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TIMELINE //

A Brief History of Xenotransplants

Using organs from one species to treat another has long fascinated scientists.

By Allan Coukell // Fall 2005
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First attempt at xenotransplantation

Erin Patrice O’Brien/Getty Images

1667

TWO FRENCH PHYSICIANS MAKE THE first documented attempt at human xenotransfusion, giving 12 ounces of lamb’s blood to a feverish 15-year-old boy, who reportedly recovers—though not likely because of the treatment.

Interspecies blood transfusion

Getty Images

1816

A PHYSICIAN IN SCOTLAND PERFORMS eight experimental transfusions between cats, dogs and sheep. He concludes that the donor and the recipient should be from the same species.

1906: whole organ xenotransplantation attempted

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1906

WHOLE ORGAN XENOTRANSPLANTATION begins in earnest when—perhaps inspired by a failed rabbit-to-human kidney-slice transplant—a French doctor transplants a pig kidney into a woman’s arm. It, too, fails.

“rejuvenation” therapy

Andrew Michael/Getty Images

1920

A DOCTOR IN PARIS TRANSPLANTS slices of monkey testicle into a man in the name of human “rejuvenation” therapy. By the early 1930s, more than 500 men reportedly have undergone the procedure to renew their vigor.

chimpanzee-to-human organ transplant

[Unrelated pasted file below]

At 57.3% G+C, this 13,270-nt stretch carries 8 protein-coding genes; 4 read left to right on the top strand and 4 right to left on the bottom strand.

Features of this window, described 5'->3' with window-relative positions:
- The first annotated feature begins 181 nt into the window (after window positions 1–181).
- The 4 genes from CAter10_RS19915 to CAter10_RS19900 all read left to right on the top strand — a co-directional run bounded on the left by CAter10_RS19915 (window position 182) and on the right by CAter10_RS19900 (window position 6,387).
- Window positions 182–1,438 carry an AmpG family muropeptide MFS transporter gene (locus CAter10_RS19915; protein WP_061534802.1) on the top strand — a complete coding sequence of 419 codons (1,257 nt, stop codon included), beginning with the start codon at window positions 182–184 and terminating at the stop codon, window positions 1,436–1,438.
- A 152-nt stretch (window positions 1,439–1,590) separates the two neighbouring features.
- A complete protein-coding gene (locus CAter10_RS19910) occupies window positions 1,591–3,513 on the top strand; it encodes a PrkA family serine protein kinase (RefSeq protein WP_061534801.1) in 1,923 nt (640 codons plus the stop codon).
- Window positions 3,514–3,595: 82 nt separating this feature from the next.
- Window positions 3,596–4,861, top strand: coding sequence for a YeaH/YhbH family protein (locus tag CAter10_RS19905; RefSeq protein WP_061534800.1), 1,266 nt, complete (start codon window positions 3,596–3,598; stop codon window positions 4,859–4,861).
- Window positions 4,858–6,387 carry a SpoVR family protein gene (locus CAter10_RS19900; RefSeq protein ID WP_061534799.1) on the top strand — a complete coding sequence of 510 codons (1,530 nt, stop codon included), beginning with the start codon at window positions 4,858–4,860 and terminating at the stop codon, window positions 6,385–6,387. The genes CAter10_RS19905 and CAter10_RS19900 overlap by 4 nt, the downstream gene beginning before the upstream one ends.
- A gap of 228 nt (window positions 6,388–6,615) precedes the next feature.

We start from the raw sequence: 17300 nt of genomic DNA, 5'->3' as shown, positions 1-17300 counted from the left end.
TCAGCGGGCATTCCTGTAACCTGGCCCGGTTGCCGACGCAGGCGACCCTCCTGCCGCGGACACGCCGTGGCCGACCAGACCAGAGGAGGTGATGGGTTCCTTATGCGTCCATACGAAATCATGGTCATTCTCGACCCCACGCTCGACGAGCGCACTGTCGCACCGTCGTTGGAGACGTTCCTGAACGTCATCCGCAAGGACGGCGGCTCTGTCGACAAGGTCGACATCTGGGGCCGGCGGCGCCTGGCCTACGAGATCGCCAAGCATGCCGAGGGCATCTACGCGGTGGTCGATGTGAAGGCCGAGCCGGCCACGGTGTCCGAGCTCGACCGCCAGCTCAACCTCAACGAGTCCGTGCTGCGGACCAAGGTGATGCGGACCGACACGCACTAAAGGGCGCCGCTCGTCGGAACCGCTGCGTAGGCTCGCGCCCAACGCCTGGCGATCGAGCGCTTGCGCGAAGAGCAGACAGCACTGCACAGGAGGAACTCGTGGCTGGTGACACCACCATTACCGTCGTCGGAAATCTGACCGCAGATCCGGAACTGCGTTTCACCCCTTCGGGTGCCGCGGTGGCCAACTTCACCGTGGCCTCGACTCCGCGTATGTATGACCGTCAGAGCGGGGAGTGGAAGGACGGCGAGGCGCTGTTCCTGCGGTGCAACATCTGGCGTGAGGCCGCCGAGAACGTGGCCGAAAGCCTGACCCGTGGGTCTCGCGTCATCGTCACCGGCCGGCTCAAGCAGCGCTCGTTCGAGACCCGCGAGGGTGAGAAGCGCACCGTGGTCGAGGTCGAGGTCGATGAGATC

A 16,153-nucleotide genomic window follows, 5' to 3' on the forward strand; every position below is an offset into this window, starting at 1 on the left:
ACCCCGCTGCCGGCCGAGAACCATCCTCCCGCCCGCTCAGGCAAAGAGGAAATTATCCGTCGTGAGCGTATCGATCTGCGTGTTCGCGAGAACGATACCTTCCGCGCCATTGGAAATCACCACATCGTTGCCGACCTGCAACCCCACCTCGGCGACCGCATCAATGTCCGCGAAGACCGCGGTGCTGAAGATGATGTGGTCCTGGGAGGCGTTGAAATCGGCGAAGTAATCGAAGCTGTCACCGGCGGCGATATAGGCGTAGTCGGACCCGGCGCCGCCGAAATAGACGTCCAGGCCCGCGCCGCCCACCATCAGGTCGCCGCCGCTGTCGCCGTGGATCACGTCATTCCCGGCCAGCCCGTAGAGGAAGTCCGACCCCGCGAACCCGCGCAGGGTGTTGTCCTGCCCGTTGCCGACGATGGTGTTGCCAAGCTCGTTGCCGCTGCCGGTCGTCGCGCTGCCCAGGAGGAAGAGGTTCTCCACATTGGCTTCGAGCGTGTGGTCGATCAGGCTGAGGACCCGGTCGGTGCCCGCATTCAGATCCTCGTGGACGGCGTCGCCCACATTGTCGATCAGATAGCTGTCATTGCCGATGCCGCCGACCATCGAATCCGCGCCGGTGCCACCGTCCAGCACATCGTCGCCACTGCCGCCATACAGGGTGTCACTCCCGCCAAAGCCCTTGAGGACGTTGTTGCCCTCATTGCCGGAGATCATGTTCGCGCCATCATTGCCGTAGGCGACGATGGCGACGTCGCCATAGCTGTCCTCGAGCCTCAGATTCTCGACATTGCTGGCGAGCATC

Tim David/Getty Images

1963–64

A TULANE UNIVERSITY TEAM PERFORMS a reported 13 kidney transplants from chimpanzees into humans. One 23-year-old woman survives nine months, the longest-known survival for a human with a xenotransplanted organ.

Baby Fae gets a baboon heart

Timothy Laman/Getty Images

1984

AFTER AN ANTIREJECTION DRUG, Cyclosporine, is approved in 1983, a team from the Loma Linda University Medical Center transplants a baboon heart into a seriously ill newborn known as Baby Fae, who lives 20 days.

Baby Fae gets a baboon heart

Timothy Laman/Getty Images

1992–93

A UNIVERSITY OF PITTSBURGH surgeon transplants livers from baboons into two human recipients with advanced hepatitis B. One of the patients lives 70 days after surgery, the other 26 days.

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That’s Some Pig

xenotransplantation

Sugar-free and engineered for tolerance, hogs may one day fill a need for transplant organs.

Crossing the Line

Could a transplanted pig organ serve as a Trojan horse for a deadly disease?

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